Tribune Print Share Text

Title

Safe haven

Eagle’s Trace equipped to withstand severe weather

Created date

September 25th, 2015
Eagle's Trace residents and staff
Eagle's Trace residents and staff

Bob Holmes was working as a research engineer when Hurricane Alicia struck the Gulf Coast in August 1983. 

“I had a recording barometer in my office, and it went clear off the chart,” says Bob. “I still have that recording.”

These days, Bob is playing it safe during hurricane season. He moved to Eagle’s Trace in 2012.

“I’m safer here than in a single family home,” says Bob. “When [Hurricane] Ike hit in 2008, I lost power for 13 days.”

Bob recently attended a hurricane preparedness seminar at Eagle’s Trace taught by Facilities Coordinator Tammy Brown.

“The one good thing about tropical storms and hurricanes is that we know when they’re approaching,” says Brown. “We have time to prepare before they hit.”

The community proved the value of its emergency preparedness plan when Hurricane Ike made landfall in 2008.

Proven track record

“Eagle’s Trace is not in an evacuation zone,” says Brown. “All the major highways out of Houston were at a standstill during Hurricane Ike, but our residents were safe and secure at Eagle’s Trace. They had what they needed to weather the storm in place.”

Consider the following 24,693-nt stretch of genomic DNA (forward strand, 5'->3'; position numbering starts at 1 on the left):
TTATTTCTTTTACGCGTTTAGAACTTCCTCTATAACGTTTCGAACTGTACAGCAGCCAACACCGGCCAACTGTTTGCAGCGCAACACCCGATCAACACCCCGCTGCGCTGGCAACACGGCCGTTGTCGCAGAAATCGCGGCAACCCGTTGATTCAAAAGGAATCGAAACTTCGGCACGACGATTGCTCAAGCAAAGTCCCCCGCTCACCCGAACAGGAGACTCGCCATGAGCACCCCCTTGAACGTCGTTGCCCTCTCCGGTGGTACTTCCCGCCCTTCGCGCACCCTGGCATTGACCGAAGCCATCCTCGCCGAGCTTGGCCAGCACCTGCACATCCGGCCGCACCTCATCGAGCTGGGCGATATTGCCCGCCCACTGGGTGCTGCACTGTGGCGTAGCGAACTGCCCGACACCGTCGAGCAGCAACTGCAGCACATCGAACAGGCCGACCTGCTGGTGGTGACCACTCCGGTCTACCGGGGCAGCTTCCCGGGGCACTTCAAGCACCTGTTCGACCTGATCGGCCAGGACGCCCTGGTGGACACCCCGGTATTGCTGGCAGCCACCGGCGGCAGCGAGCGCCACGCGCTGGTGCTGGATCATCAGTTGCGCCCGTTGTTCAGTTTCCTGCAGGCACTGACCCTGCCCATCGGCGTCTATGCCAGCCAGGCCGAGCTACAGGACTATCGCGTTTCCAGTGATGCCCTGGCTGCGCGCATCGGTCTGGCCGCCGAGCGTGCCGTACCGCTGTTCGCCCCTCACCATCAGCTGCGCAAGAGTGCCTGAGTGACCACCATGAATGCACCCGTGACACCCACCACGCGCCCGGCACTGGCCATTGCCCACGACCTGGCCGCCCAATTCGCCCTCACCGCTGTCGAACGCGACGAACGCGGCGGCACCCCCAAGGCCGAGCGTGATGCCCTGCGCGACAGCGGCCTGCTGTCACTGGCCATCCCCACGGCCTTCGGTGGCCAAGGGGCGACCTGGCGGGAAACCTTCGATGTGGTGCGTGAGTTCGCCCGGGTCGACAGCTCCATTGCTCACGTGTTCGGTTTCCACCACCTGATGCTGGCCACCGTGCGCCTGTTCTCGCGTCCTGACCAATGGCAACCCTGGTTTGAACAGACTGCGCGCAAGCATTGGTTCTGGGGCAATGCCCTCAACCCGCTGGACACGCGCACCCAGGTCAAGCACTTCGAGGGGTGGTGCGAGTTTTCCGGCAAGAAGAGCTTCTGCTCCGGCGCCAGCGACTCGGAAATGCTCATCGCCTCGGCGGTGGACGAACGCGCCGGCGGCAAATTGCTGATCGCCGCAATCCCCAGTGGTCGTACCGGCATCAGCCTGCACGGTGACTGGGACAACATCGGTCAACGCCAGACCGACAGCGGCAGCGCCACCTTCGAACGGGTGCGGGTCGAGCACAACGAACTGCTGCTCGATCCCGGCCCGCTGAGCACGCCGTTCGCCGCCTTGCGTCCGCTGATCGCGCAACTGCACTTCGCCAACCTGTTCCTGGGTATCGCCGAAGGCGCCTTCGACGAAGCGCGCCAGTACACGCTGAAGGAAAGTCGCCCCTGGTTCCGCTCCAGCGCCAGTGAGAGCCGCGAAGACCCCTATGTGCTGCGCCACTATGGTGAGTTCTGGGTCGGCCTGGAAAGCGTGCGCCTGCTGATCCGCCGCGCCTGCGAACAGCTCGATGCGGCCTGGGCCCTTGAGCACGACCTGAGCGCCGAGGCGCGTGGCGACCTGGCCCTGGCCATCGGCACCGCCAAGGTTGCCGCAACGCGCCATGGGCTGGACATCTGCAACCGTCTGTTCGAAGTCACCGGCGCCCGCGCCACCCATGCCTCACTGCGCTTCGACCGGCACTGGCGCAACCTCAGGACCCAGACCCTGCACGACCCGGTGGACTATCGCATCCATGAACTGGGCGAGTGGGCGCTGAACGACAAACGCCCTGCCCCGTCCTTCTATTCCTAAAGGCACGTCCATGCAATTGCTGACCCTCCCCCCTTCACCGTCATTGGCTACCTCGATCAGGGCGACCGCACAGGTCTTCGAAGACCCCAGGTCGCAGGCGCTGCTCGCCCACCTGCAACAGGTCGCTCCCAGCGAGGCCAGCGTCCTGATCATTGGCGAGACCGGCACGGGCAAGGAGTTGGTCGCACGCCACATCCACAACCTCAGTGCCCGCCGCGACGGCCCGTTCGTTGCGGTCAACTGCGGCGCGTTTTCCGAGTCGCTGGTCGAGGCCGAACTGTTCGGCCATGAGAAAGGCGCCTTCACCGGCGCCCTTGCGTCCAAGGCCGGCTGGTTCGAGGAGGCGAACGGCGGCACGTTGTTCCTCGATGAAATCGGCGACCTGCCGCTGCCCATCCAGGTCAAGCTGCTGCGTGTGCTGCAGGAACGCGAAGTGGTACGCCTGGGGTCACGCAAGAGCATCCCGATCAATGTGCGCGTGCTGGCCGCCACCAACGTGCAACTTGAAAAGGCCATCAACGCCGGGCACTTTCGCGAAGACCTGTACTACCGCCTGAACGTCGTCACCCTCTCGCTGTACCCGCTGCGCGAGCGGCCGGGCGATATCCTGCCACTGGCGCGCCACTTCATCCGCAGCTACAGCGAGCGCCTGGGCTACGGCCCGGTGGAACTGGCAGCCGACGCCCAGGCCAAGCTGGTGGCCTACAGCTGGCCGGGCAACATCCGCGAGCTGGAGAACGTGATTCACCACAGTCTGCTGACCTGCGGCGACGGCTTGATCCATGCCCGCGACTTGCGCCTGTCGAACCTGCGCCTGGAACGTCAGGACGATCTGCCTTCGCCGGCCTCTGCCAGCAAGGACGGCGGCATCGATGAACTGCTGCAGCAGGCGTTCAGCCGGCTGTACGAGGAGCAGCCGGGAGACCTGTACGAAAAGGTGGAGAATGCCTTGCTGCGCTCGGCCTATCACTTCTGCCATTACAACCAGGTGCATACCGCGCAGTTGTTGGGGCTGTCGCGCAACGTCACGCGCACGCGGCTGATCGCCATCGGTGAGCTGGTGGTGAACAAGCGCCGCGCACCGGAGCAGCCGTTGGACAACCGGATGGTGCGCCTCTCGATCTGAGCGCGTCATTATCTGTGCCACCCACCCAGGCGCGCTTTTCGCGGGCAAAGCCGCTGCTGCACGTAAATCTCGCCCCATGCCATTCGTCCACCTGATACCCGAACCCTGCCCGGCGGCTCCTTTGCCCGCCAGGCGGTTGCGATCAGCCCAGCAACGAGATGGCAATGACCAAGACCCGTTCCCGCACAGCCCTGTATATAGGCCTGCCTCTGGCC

Eagle’s Trace is equipped with backup generators to power emergency lighting and necessary medical equipment. The community maintains a two-week supply of food and water on-site, and clubhouse windows are covered with a shatterproof window film.

In the event of severe weather, staff members use Swiftreach, an emergency notification network, to simultaneously contact all apartments at Eagle’s Trace and inform residents of any developments. The community maintains a dedicated phone number for family members to check on loved ones.

“Eagle’s Trace was without power for three days during Ike,” says Brown. The backup generator provided power during that time. “Our residents weathered the storm well. We even had family members of residents staying with us during that time.”

Staying prepared

Hurricane season runs from June 1 through November 30. For the 2015 season, the National Oceanic and Atmospheric Administration (NOAA) predicts nine named storms, five hurricanes, and one major hurricane.

“Typically, 80% of tropical storms and hurricanes in a year develop during August, September, and October,” says Brown.

To prepare for hurricane season each year, Eagle’s Trace staff members review the community’s emergency preparedness plan.

“Our emergency plan has five levels of action,” says Brown. “We move through those levels as the threat of severe weather becomes more intense. We’re prepared for tropical storms and hurricanes that come our way.”

Comments